Sustainable Innovation

Why banks can make a difference – and so do you
December 7, 2009, 11:50 am
Filed under: Sustainability in France | Tags: , , , ,

The banking and insurance sector creates overall the largest carbon footprint : 3680 MTons CO2, compared to 925 Mtons CO2 of the 2nd largest sector, those of civil airplanes.

These are results of a recent published study of 10 French business sectors by the French auditor and consultancy Vigeo and the WWF (1). Likely to be representative for other Western countries.


Green house emissions in 10 industry sector according to analyses ofVigeo and WWF.

You may be surprised. How could banks only using ‘just some electricity and paper’ count for the largest green house effects ?

Using Life Cycle Analyses principles, the carbon footprint of a compay (or a sector) is based on 3 perimeters : (1) The companies production process (production phase impact) (2) The production process of used materials (suppliers impact) (3) The effects of the products of the companies (product use impact)

The direct created carbon footprint (lever 1) may not be very high, nor does the production of energy to warm the buildings (lever 2).  However, by financing other industry projects (lever 3), like energy, property development, transport, the overall impact of the banking and insurance sector ends up to be the most significant of all sectors.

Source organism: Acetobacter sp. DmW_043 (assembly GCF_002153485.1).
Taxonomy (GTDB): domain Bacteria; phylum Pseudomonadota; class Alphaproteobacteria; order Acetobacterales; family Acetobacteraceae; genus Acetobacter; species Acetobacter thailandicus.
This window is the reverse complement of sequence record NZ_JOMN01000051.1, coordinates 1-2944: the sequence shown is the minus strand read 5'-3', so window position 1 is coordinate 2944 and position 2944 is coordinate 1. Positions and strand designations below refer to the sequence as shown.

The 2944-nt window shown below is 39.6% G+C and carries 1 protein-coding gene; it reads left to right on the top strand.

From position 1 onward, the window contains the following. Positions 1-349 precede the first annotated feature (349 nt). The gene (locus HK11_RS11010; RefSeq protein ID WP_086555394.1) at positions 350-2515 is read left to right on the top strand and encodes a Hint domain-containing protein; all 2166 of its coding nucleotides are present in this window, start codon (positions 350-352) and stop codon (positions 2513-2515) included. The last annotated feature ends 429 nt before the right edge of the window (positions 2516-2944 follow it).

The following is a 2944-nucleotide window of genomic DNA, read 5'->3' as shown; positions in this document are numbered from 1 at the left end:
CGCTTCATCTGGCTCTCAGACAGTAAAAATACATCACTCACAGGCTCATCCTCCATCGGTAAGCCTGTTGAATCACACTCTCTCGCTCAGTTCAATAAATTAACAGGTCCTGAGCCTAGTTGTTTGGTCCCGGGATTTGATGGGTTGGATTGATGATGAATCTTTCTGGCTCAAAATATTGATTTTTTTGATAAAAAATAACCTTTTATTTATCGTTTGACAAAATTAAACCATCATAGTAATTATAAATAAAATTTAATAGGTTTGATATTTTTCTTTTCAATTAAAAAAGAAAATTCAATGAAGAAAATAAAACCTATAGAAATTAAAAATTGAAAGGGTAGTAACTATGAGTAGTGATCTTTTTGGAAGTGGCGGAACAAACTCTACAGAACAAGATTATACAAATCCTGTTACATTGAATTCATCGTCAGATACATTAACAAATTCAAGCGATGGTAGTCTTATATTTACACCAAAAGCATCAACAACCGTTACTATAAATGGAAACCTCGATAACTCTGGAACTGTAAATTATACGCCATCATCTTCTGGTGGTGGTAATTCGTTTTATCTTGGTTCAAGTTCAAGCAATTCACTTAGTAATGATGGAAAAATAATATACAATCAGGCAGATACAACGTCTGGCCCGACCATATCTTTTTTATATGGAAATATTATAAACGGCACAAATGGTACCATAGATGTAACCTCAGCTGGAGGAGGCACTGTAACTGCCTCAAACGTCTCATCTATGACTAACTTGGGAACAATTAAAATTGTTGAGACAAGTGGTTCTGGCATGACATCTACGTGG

Banks carry therefore a high responsiblity to pull the right levers. They should not reduce their own and direct impact by reducing energy, water, paper use. If they make sustainability part of their company strategy, they notably carry a responsibility to choose sustainable over green house gas emitting technologies.

Investments in renewable energy – a banks choice

And you, what can you do ? Ask your bank how it makes its finance sustainable choices ! Does the bank set requirements on maximum green house emissions for property development ?  Do they preveal clean and sustainable technologies ? Do they favour renewable energy projects  ? In France, Banque Populaire, now BPCE, is seen as a good exemple. See also the BPCE ‘Best Practices’.

For those who do not believe in the power of customer pressure : Just remember the recent collapse of the Dutch DSB bank, a small bank that offered loans and mortages. The bank went bankrupt this year, after a group of dissatisfied customers asked people to withdraw all their savings – which they did.  

Source : ‘Entreprises et changement climatique’, nov 2009, Vigeo et WWF,


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[…] is well aware of the responsibilities of banks being able to build or break sustainable innovation (see earlier post) Rabobank wants to play a role in food and agri chains worldwide and encourage […]

Pingback by Rabobank, an exemplairy bank « Sustainable Innovation

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